A further object of this invention is to provide for the semi-continuous or continuous hydrolysis of the distillation residue without the attendant disadvantages currently experienced when the residue is hydrolyzed on a batch basis.
It is also a further object of this invention to provide a means for storing the distillation residue in a form which renders it amenable to controlled, semi-continuous or continuous hydrolysis.
Further objects of the invention will become apparent from the following more detailed description taken in conjunction with the appended drawings.
The method of this invention provides a means for the semi-continuous or continuous hydrolysis of the distillation residue in a controlled, uniform manner so as to eliminate the problems associated with its decomposition on a batch hydrolysis basis as disclosed in the prior art.
The method of this invention comprises treating the distillation residue from the production of phosphorochloridothionates in a continuous or semi-continuous manner by introducing the residue into sufficient agitated water to form a pumpable and storeable slurry having a temperature below that necessary to cause decomposition of the residue, and transferring the slurry in controlled amounts to a hydrolyzing zone for hydrolysis. The distillation residue treated in the manner disclosed can be stored for a reasonable period of time, with or without further agitation prior to hydrolysis. Depending on the specific phosphorochloridothionate yielding the residue the formed slurry can be maintained at temperatures of from 50° C. up to 80° C., without spontaneous hydrolysis occurring.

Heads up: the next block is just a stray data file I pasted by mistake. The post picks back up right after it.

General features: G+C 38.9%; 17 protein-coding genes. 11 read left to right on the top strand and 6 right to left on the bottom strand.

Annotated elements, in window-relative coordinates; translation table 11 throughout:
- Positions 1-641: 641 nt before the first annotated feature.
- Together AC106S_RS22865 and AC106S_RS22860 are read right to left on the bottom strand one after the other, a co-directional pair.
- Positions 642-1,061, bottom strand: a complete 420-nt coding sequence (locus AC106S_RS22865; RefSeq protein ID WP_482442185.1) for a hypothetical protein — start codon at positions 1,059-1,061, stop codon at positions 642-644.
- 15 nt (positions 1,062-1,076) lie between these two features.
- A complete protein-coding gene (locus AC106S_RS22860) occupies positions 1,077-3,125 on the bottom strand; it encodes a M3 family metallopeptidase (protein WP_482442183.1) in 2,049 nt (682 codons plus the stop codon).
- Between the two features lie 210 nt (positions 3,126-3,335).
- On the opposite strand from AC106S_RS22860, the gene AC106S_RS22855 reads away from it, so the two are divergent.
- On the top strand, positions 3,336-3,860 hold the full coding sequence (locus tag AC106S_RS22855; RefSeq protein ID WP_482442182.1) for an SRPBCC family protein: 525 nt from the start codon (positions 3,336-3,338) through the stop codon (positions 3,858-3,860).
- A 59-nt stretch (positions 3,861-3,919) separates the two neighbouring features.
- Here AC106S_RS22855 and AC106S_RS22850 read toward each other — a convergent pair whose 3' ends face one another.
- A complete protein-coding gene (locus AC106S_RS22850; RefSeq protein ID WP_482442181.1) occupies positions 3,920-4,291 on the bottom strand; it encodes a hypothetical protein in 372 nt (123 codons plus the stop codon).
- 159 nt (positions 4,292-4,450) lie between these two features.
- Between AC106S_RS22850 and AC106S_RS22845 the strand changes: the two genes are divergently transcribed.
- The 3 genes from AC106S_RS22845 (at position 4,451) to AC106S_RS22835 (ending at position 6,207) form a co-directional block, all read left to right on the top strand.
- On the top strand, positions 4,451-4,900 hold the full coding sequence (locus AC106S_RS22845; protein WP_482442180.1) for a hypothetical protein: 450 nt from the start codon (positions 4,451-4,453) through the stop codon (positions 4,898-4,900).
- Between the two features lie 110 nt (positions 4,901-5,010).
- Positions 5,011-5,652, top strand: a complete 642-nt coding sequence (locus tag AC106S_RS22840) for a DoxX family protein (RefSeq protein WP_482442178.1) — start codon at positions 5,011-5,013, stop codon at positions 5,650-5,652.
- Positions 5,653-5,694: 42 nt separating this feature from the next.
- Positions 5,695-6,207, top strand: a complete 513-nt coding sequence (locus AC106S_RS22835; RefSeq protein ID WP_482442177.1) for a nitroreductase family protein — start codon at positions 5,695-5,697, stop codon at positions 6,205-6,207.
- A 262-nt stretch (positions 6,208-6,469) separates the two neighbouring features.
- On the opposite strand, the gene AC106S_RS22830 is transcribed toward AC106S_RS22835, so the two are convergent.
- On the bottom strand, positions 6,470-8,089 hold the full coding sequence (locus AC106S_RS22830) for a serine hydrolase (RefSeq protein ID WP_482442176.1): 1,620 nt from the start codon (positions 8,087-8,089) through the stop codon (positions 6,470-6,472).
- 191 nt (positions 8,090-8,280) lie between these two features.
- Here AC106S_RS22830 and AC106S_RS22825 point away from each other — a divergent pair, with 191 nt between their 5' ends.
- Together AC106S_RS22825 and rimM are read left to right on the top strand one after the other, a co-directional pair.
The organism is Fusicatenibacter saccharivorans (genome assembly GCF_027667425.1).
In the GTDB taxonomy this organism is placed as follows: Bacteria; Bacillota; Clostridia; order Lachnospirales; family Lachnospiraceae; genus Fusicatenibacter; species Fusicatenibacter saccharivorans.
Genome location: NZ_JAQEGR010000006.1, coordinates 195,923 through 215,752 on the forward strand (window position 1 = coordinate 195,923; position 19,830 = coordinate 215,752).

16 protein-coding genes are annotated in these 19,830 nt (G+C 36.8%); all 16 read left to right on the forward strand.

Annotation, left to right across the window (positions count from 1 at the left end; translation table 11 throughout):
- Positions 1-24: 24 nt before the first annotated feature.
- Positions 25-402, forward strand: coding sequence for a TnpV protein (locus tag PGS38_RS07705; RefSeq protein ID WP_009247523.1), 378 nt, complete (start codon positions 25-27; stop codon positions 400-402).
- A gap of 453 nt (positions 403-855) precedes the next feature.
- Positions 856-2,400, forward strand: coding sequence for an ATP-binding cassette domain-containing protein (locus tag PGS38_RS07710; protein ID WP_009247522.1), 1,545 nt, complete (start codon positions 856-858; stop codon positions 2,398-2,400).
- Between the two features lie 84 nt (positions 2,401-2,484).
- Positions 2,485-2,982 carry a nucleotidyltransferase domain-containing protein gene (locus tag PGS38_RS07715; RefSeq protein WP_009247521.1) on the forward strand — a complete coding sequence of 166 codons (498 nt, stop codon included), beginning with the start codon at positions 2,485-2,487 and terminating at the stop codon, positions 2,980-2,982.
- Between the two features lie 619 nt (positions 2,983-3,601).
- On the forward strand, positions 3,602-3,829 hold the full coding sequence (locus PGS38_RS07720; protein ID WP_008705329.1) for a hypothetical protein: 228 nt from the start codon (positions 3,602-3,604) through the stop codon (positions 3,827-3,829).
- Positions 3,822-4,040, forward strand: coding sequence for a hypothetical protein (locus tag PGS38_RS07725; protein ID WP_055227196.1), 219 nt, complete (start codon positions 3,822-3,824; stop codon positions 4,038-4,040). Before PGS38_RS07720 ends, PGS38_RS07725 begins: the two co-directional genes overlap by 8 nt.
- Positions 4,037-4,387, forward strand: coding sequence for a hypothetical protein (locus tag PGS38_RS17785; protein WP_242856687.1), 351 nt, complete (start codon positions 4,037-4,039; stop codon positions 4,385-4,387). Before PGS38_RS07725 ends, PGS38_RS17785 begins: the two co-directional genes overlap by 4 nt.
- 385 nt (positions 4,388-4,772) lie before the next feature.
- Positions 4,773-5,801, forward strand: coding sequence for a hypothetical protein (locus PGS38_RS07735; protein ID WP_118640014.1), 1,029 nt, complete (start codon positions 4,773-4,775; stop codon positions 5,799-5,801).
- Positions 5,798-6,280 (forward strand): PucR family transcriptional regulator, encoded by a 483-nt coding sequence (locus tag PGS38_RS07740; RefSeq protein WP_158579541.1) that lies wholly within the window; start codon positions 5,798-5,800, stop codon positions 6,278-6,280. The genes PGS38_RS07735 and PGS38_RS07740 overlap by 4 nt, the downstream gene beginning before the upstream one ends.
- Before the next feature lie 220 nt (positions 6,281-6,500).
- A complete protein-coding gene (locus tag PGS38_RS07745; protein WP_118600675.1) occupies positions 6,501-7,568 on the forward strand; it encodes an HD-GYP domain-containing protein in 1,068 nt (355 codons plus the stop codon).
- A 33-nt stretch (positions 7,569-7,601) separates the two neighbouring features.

FIG. 1 is a flow diagram of the disclosed invention.
FIG. 2 illustrates an embodiment of the present invention.
Water either neutral, acidic or alkaline, may be utilized in forming the slurry. The ratio of residue to water should not be greater than about 4:1.
In accordance with the invention, there is provided a method of treating the tarry or plastic-like distillation residue (hereinafter residue) from the production of phosphorochloridothionates having the formula: ##STR2## wherein R' and R" are the same or independently selected hydrocarbon moieties having from 1-8 carbon atoms and produced as disclosed in U.S. Pat. No. 3,897,523 and in U.S. patent application Ser. No. 838,685, filed Oct. 3, 1977, now U.S. Pat. No. 4,185,053, both commonly assigned herewith and both incorporated herein by reference. The process of this invention allows for the decomposition of the residue into usable byproducts, in a controlled manner, without the attendant unfavorable peak emissions of offensive gases, or the high fuel cost associated with the present batch hydrolysis method. The prior art method involves hydrolyzing the entire residue product in a single step (due to its plastic form) from the batch distillation of the thiophosphoric acid chloride.
Unexpectedly it was discovered that the residue when introduced into cold agitated water, and sufficiently agitated thereafter, would form a stable slurry in which the solids would not settle to reform the plastic mass (when agitation ceased) and which could be later hydrolyzed in controlled amounts in a continuous or semi-continuous manner.
The practice of the present invention comprises hydrolyzing the residue in a continuous or semi-continuous manner by introducing the residue into agitating water prior to placing the residue into hydrolyzers, thereby forming the slurry which can be decomposed in controllable amounts.
FIG. 1 schematically illustrates the process for treating the residue in accordance with this invention. FIG. 2 is described by reference to the numbers to illustrate the flow of the residue from product stills to slurry tanks where it is agitatively combined with water preferably cold water having a temperature of less than 50° C., most preferably below 40° C., and in a ratio of residue to water of not greater than about 4:1 preferably 2:1. The process further comprehends storage of the residue with or without continued agitation or heat transfer in the slurry tanks, or in other storage facilities to which the slurry can optionally be transferred.
The process more desirably comprehends conveying the slurry to hydrolyzers in a controlled, uniform manner for its semi-continuous or continuous decomposition.